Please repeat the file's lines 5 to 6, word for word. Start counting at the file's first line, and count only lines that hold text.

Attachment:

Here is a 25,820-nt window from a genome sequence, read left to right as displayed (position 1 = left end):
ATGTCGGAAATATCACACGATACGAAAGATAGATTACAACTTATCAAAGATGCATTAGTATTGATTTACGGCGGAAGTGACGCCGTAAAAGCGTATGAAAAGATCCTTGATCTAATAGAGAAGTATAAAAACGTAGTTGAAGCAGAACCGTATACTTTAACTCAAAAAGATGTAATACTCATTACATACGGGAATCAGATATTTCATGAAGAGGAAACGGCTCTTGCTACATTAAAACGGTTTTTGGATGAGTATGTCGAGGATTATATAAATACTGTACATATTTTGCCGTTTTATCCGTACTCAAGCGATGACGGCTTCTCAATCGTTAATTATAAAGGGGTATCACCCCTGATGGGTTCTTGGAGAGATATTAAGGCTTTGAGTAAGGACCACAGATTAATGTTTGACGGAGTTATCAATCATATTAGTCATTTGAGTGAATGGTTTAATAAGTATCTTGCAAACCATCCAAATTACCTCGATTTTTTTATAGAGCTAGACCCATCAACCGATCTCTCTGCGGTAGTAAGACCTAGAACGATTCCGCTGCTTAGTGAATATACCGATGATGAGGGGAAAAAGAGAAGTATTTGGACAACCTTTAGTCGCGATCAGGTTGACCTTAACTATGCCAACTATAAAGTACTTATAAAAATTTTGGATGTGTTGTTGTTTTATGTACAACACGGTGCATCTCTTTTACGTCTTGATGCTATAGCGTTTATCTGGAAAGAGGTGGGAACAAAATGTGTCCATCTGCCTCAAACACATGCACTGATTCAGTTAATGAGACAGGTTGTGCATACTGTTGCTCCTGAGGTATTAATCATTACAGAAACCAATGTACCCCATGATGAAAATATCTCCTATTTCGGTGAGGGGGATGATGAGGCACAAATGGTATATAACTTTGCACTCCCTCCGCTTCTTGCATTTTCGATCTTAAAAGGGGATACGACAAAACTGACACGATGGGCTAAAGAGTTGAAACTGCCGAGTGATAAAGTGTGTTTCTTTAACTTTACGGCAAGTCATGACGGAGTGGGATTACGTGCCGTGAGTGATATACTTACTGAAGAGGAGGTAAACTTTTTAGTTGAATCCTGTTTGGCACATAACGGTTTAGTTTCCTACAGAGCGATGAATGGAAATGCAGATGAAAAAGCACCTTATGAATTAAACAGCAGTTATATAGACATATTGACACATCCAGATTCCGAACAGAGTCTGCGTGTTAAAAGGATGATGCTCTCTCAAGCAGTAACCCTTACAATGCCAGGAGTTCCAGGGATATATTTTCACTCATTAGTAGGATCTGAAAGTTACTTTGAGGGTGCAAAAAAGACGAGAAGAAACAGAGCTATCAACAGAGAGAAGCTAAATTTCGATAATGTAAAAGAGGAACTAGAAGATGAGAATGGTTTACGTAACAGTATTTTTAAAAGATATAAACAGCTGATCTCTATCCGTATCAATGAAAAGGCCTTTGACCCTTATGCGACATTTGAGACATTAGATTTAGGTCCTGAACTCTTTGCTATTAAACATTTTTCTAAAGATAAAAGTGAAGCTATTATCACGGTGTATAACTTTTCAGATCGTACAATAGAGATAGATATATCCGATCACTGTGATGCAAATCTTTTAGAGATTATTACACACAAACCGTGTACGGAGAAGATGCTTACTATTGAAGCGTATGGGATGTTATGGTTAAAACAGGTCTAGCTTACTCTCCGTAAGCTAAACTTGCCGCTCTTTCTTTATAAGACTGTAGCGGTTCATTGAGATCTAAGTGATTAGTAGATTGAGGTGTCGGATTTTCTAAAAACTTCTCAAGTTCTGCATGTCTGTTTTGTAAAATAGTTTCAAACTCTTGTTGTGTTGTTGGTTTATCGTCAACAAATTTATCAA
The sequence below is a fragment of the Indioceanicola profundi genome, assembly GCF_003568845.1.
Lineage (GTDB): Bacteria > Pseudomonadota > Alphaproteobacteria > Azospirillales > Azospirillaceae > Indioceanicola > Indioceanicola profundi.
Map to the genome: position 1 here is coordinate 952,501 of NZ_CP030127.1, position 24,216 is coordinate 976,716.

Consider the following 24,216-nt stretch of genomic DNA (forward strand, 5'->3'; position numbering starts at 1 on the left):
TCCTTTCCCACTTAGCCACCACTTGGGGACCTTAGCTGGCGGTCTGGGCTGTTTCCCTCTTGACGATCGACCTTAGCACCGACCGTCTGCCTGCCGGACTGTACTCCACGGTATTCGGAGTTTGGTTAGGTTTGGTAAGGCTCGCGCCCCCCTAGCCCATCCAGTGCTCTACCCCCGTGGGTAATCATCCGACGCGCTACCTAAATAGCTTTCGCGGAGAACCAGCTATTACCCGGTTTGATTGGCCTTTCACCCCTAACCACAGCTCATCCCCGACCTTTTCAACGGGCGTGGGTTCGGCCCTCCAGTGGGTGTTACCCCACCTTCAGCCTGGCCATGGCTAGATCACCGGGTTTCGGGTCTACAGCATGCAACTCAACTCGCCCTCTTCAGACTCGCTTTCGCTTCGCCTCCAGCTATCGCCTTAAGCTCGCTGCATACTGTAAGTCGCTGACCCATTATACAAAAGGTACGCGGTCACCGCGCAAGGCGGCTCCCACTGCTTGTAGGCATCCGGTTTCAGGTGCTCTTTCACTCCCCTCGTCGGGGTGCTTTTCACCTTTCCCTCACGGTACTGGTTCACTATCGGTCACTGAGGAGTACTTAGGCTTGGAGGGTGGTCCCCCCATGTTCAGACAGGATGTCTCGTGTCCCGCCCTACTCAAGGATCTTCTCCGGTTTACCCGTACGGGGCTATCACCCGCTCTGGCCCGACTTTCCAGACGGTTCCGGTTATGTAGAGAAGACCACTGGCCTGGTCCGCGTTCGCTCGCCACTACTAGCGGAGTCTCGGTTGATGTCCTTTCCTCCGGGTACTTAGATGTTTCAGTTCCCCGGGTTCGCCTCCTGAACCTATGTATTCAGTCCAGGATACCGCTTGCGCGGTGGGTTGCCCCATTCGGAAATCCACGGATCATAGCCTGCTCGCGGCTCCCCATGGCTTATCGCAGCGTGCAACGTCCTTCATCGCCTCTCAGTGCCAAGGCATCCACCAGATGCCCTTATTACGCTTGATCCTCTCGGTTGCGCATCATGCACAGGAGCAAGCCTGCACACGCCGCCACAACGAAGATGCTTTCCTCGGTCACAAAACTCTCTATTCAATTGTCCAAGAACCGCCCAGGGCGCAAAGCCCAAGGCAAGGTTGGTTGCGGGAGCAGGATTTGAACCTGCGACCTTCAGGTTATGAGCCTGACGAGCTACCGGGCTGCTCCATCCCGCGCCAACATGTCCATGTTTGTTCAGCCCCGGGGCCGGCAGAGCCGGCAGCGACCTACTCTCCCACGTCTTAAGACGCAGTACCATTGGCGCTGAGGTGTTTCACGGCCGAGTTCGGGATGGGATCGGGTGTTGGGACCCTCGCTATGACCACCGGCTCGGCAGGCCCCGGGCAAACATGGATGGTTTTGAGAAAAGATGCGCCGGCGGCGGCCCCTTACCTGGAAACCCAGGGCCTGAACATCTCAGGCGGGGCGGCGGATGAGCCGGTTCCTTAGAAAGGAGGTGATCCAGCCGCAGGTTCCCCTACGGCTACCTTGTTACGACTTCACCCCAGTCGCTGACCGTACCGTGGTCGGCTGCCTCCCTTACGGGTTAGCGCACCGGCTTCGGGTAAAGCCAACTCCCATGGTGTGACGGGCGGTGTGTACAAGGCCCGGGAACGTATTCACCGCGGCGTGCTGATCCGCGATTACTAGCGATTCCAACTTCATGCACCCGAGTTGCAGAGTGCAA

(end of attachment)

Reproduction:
Map to the genome: position 1 here is coordinate 952,501 of NZ_CP030127.1, position 24,216 is coordinate 976,716.

Consider the following 24,216-nt stretch of genomic DNA (forward strand, 5'->3'; position numbering starts at 1 on the left):